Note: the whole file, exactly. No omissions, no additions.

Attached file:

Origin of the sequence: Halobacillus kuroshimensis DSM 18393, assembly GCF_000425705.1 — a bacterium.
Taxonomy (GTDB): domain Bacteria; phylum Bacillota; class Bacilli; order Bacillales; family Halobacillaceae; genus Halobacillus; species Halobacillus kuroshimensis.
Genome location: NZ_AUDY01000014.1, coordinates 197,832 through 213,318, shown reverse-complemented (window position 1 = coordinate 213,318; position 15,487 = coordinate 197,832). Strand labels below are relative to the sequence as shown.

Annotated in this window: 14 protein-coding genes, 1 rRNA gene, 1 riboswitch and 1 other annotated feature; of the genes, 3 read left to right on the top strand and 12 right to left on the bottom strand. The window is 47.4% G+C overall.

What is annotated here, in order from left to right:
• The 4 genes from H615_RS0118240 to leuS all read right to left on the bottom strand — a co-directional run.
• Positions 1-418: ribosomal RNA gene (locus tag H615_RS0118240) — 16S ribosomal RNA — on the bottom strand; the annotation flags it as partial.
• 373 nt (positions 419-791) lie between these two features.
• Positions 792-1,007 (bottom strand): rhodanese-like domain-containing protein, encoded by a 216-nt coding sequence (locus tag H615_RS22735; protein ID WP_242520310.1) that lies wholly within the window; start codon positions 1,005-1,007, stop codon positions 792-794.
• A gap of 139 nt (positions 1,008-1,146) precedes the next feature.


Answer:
Origin of the sequence: Halobacillus kuroshimensis DSM 18393, assembly GCF_000425705.1 — a bacterium.
Taxonomy (GTDB): domain Bacteria; phylum Bacillota; class Bacilli; order Bacillales; family Halobacillaceae; genus Halobacillus; species Halobacillus kuroshimensis.
Genome location: NZ_AUDY01000014.1, coordinates 197,832 through 213,318, shown reverse-complemented (window position 1 = coordinate 213,318; position 15,487 = coordinate 197,832). Strand labels below are relative to the sequence as shown.

Annotated in this window: 14 protein-coding genes, 1 rRNA gene, 1 riboswitch and 1 other annotated feature; of the genes, 3 read left to right on the top strand and 12 right to left on the bottom strand. The window is 47.4% G+C overall.

What is annotated here, in order from left to right:
• The 4 genes from H615_RS0118240 to leuS all read right to left on the bottom strand — a co-directional run.
• Positions 1-418: ribosomal RNA gene (locus tag H615_RS0118240) — 16S ribosomal RNA — on the bottom strand; the annotation flags it as partial.
• 373 nt (positions 419-791) lie between these two features.
• Positions 792-1,007 (bottom strand): rhodanese-like domain-containing protein, encoded by a 216-nt coding sequence (locus tag H615_RS22735; protein ID WP_242520310.1) that lies wholly within the window; start codon positions 1,005-1,007, stop codon positions 792-794.
• A gap of 139 nt (positions 1,008-1,146) precedes the next feature.